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Homework Help: Calculate the current in terms of j0 and the region's cross-sectional area a=pi*r^2

  1. Sep 20, 2014 #1
    1. The problem statement, all variables and given/known data

    (a)The current density across a cylindrical region of radius R varies according to the equation: J=J0(1-r/R), where r is the distance from the axis of the cylinder. The current density is the maximum J0 at the axis r=0 and decreases linearly to zero at the surface r=R. Calculate the current in terms J0 and the region's cross sectional area A=pi*R^2.

    (b) Now suppose that a current density was a maximum Jo at the surface and decreased linearly to zero at the axis, so that: J=J0 r/R. Calculate the current. Why is the result different for these two cases?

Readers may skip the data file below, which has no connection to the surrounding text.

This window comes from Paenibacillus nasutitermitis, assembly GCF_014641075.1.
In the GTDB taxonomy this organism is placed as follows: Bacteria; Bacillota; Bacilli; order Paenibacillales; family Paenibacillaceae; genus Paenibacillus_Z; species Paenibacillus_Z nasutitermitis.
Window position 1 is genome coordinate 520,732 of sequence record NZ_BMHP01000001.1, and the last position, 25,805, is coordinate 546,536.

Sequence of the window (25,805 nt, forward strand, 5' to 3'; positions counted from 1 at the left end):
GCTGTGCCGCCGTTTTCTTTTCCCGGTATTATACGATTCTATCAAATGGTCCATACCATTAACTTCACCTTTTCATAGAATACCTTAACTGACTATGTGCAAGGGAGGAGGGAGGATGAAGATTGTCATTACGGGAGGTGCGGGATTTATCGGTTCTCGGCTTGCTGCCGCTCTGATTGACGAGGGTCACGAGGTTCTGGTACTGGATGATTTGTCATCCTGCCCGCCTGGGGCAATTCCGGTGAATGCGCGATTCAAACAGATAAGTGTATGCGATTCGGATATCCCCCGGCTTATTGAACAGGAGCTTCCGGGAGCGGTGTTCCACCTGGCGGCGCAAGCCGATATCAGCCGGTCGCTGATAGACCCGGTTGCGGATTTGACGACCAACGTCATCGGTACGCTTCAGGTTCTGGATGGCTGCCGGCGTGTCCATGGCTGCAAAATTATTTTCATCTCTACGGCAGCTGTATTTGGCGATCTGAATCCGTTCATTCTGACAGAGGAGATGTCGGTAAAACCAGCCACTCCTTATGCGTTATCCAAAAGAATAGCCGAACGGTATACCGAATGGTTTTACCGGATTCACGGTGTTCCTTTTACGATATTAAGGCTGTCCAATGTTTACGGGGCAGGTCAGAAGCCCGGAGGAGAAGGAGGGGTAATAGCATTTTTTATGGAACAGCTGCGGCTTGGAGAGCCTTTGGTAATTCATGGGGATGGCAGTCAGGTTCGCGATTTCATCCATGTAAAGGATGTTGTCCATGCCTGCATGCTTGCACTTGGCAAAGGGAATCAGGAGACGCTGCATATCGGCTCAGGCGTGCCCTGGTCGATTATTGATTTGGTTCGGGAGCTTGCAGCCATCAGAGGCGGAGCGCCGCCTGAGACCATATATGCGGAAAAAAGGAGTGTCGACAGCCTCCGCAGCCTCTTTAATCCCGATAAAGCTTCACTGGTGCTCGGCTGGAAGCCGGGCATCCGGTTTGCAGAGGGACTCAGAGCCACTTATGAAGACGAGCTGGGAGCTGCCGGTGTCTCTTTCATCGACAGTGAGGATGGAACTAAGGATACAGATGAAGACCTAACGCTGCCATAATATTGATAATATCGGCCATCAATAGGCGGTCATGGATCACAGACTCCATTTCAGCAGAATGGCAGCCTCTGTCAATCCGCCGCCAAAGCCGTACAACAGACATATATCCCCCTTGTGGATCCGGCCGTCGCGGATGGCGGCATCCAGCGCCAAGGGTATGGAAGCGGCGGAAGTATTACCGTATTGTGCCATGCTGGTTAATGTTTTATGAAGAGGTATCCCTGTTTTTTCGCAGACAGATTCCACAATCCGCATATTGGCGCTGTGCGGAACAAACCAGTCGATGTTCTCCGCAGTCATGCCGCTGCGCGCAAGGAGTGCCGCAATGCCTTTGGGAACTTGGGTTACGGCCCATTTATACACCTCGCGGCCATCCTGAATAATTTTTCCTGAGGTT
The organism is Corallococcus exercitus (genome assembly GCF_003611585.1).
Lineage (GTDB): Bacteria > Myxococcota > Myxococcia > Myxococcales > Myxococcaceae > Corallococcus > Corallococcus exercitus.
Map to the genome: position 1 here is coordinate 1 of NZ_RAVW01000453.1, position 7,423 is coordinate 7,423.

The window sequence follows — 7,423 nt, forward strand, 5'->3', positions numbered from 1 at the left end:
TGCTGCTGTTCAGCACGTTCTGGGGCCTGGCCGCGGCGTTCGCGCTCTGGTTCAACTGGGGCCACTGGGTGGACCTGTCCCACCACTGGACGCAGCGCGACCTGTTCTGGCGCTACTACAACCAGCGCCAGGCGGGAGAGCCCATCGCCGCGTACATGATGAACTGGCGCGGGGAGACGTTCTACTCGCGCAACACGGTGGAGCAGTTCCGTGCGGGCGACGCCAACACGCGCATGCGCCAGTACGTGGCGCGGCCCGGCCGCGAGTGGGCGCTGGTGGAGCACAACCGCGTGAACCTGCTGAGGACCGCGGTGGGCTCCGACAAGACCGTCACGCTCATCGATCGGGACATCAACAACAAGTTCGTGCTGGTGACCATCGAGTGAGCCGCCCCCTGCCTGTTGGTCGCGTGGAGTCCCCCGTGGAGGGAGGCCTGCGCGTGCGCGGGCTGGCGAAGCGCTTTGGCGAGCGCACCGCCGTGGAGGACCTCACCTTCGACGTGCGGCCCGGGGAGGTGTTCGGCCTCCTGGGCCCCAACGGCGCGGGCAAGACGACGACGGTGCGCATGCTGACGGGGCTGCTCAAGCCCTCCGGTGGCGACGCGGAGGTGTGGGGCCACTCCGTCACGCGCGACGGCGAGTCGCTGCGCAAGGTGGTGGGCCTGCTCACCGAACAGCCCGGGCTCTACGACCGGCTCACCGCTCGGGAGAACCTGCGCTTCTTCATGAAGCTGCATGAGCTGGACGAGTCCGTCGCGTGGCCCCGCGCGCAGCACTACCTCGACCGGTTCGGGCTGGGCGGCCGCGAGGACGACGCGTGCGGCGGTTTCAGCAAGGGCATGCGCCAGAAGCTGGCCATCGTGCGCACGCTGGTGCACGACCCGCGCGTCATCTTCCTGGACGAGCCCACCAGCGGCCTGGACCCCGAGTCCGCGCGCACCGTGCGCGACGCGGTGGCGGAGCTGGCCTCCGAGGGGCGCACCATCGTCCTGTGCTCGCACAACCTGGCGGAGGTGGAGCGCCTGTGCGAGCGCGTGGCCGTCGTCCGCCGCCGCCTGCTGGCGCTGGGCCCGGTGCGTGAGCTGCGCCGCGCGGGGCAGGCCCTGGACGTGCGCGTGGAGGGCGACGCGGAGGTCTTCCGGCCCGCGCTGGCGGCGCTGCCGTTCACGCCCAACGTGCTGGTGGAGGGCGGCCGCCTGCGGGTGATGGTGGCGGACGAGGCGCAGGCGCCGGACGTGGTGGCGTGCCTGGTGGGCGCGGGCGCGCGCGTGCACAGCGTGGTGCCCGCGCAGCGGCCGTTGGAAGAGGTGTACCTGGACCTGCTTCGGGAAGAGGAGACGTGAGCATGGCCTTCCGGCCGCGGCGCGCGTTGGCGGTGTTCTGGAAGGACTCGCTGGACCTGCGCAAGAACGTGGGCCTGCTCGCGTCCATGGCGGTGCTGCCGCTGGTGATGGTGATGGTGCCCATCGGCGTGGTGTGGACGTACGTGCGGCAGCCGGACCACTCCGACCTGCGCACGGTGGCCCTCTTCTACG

2. Relevant equations


    3. The attempt at a solution

    I uploaded a picture of the first part but I am not sure if it's correct. I also don't know how to get the area from this problem. I am thinking of plugging the value of R from I to get the area but I am pretty sure it is not right.

    Attached Files:

  2. jcsd
  3. Sep 20, 2014 #2

    Simon Bridge

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    You cannot just use the total cross-section because the current density is different in different parts of the cylinder.
    Instead you have to add up the contributions from each small part of the area.
    i.e. you need to set up an integral.

    If I is the current and J is the current density, then dI = J.dA
  4. Sep 20, 2014 #3
    Can you elaborate how can I use that equation?
  5. Sep 20, 2014 #4

    Simon Bridge

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    You integrate both sides.
    You need an expression for J in terms of r and an expression for dA in terms of dr.
    Hint: how much current passes through the area between r and r+dr?
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